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Honestly, who has time for the ‘mommy wars’ anymore?

If there is a war, who is the enemy? A society that doesn’t value all that mothers do.

Honestly, who has time for the ‘mommy wars’ anymore?

Have you been enlisted? Take up arms! (Well, put down the groceries and your laptop bag first first.)


The term “mommy wars" refers to the supposed animosity between mothers who work and mothers who stay home. You might think: Really? Don't we all have enough drama? And yet some of us have encountered people on either side with strong opinions, people who have tried to convince us to take up verbal and emotional arms against the other group.

Until this point, I have remained a conscientious objector in the mommy wars. But now I'm a mommy war protestor, rallying with a poster that asserts: “We're all in this together."

Where does the bitterness come from? From what root does all the comparing stem?

As I see it, there is just one possible source: insecurity. I almost wrote that there were two possible causes: insecurity and pride. But if someone is really, genuinely proud of her life, she doesn't need to brag or play games of comparing. So then pride is off the table as an option. The fact is, motherhood is a minefield of possible insecurities that we must resist.

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All I want to say is this: If you are a stay-at-home mother, thank you for your sacrifice. If you are a working mother, thank you for your sacrifice. If you are a mother staying home with your kids and also working, thank you for your sacrifice. Our society doesn't often thank us. That's part of why we feel so alone.

Just for a moment, let's talk about “alone."

Though the generations that came before us had no online community, they had actual community, with larger extended families and neighbors who could lend support, taking turns watching the kids. In those comparatively anxiety-free days, children were sent outside to play and told, “See you at supper!" Karate class followed by soccer practice followed by violin lessons? Our foremothers would have laughed. Making sure labels read “organic," “gluten-free" and “non-GMO"? It wasn't even an option. But these days, for a thousand good reasons and a thousand bad ones, we are juggling more and working harder and worrying more than ever. The good news: We approach motherhood intelligently, shaping a personal philosophy that would make the women who came before us proud. But they would be concerned about us, too, about our extra stress and the harsh ways we judge ourselves... and others.

Whoever said mothers can have it all was wrong. No one has it all, and if they claim to, they are lacking either honesty or humility (which means they don't have it all). After all, motherhood is not a delicate crepe or a crème brulêe eaten slowly with pinkies raised. It is more like a stew, or a paella, a delicious rustic blending of flavors that is both sloppy and savory. Sometimes rice falls on the floor.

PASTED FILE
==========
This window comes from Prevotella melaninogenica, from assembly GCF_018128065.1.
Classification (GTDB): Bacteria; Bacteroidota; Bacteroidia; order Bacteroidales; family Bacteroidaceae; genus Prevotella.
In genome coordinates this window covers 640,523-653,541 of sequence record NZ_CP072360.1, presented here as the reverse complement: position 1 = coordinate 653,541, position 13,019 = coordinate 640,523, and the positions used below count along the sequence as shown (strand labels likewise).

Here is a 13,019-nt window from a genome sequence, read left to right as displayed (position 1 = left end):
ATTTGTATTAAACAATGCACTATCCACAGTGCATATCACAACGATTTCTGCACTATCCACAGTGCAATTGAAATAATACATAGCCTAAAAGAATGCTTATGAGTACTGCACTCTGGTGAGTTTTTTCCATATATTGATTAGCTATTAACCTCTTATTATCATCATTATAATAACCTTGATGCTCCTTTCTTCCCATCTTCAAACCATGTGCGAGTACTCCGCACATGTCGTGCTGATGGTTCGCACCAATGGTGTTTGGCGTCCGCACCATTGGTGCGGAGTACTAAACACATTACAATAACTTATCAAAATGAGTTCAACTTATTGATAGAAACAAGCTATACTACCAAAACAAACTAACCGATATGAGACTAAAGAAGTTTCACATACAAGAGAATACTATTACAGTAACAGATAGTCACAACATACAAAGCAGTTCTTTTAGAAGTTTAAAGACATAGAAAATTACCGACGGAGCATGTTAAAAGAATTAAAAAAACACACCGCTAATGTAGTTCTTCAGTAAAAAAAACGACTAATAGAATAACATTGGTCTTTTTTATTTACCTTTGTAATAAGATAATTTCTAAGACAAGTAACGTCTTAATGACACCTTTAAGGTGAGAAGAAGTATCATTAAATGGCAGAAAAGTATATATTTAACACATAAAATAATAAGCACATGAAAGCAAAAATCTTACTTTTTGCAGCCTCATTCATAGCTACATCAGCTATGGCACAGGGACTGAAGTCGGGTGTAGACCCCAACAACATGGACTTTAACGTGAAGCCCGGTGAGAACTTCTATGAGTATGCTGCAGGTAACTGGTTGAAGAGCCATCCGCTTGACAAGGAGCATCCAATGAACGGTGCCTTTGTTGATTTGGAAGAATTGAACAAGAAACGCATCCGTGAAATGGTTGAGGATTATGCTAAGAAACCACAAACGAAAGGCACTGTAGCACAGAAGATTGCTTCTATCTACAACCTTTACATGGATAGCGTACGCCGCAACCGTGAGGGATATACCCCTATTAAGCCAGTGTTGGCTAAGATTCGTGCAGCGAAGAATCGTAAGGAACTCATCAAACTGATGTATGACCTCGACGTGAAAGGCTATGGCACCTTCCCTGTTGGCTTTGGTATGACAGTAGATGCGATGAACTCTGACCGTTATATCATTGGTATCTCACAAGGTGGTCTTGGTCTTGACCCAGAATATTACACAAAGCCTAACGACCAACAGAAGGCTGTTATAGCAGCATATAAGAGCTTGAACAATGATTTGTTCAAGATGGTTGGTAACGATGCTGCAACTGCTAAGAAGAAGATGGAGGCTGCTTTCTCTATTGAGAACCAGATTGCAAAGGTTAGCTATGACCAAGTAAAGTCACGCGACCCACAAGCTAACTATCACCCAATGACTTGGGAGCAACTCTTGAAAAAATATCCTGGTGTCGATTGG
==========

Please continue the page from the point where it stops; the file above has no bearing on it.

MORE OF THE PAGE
It happens to everyone. So stop thinking anyone else has a rice-free floor, so to speak.

It may be that stay-at-home moms sometimes envy the working mom (there are awesome things about being a working mom!) and that the working mom at times envies the stay-at-home mom (there are awesome things about being a stay-at-home mom!). The problem comes when we try to deny those feelings and protect ourselves from vulnerability by hardening that envy into bravado, bragging that our camp has it better or worse, or that we're superior mothers.

If there is a war, who is the enemy?

It's the boss not granting enough maternity or paternity leave. It's the person who just slammed a door in your face, even though he or she saw you struggling with your double stroller. It's the well-meaning loved ones who criticize your choices without offering genuine help in the form of babysitting, a visit or even a supportive text message.

Other moms, no matter their differences, are on our team. Or at least they have the potential to be with some gentle guidance. They may not know it. They may be accustomed to a culture that is all too comfortable criticizing women.

But we can teach them.

Let's refuse to engage in one-upmanship or fighting over who has it harder or who is more dedicated as a mother. We are all crazy about our kids, and we are all on this adventure, doing the best we can one day at a time. We have all tried to make the best choices for our families. We have all had moments of genuine pride, and moments of profound worry. Let's stop the judgment.

Above is a picture of Harvey, my baby's beloved stuffed cat. Harvey was being rinsed in the sink after being compromised by an exploded diaper. I believe this is an image that working moms and stay-at-home moms can both relate to. We've all seen this scene before. On some level, we can even relate to Harvey, smiling bravely even as he's up to his ears in a deluge. We work to get him clean and dry before our child misses him. We spend time (that could be spent in a hundred other ways) washing and drying an inanimate pet, merely because our little one loves him.